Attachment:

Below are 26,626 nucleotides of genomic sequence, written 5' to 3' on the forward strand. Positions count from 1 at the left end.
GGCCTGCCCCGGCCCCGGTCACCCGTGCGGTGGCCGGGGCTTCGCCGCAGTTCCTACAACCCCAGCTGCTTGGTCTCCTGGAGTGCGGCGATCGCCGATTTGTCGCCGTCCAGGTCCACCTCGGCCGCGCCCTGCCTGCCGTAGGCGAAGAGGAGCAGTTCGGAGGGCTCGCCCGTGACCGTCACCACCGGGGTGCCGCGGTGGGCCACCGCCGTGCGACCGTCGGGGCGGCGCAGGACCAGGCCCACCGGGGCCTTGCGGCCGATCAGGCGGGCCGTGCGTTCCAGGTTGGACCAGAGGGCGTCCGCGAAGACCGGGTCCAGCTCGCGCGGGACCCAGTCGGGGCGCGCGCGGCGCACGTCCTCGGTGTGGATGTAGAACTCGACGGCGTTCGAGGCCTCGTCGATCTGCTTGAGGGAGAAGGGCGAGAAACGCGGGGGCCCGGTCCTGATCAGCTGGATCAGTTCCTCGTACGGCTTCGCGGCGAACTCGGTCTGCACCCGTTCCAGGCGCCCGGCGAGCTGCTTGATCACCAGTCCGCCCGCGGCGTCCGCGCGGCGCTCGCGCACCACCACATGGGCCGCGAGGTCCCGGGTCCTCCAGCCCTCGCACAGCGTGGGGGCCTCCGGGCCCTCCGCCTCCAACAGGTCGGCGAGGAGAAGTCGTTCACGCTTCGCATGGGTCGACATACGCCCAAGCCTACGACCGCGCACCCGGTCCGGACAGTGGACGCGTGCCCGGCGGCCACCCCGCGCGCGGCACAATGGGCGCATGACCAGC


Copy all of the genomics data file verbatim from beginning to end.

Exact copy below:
Below are 26,626 nucleotides of genomic sequence, written 5' to 3' on the forward strand. Positions count from 1 at the left end.
GGCCTGCCCCGGCCCCGGTCACCCGTGCGGTGGCCGGGGCTTCGCCGCAGTTCCTACAACCCCAGCTGCTTGGTCTCCTGGAGTGCGGCGATCGCCGATTTGTCGCCGTCCAGGTCCACCTCGGCCGCGCCCTGCCTGCCGTAGGCGAAGAGGAGCAGTTCGGAGGGCTCGCCCGTGACCGTCACCACCGGGGTGCCGCGGTGGGCCACCGCCGTGCGACCGTCGGGGCGGCGCAGGACCAGGCCCACCGGGGCCTTGCGGCCGATCAGGCGGGCCGTGCGTTCCAGGTTGGACCAGAGGGCGTCCGCGAAGACCGGGTCCAGCTCGCGCGGGACCCAGTCGGGGCGCGCGCGGCGCACGTCCTCGGTGTGGATGTAGAACTCGACGGCGTTCGAGGCCTCGTCGATCTGCTTGAGGGAGAAGGGCGAGAAACGCGGGGGCCCGGTCCTGATCAGCTGGATCAGTTCCTCGTACGGCTTCGCGGCGAACTCGGTCTGCACCCGTTCCAGGCGCCCGGCGAGCTGCTTGATCACCAGTCCGCCCGCGGCGTCCGCGCGGCGCTCGCGCACCACCACATGGGCCGCGAGGTCCCGGGTCCTCCAGCCCTCGCACAGCGTGGGGGCCTCCGGGCCCTCCGCCTCCAACAGGTCGGCGAGGAGAAGTCGTTCACGCTTCGCATGGGTCGACATACGCCCAAGCCTACGACCGCGCACCCGGTCCGGACAGTGGACGCGTGCCCGGCGGCCACCCCGCGCGCGGCACAATGGGCGCATGACCAGC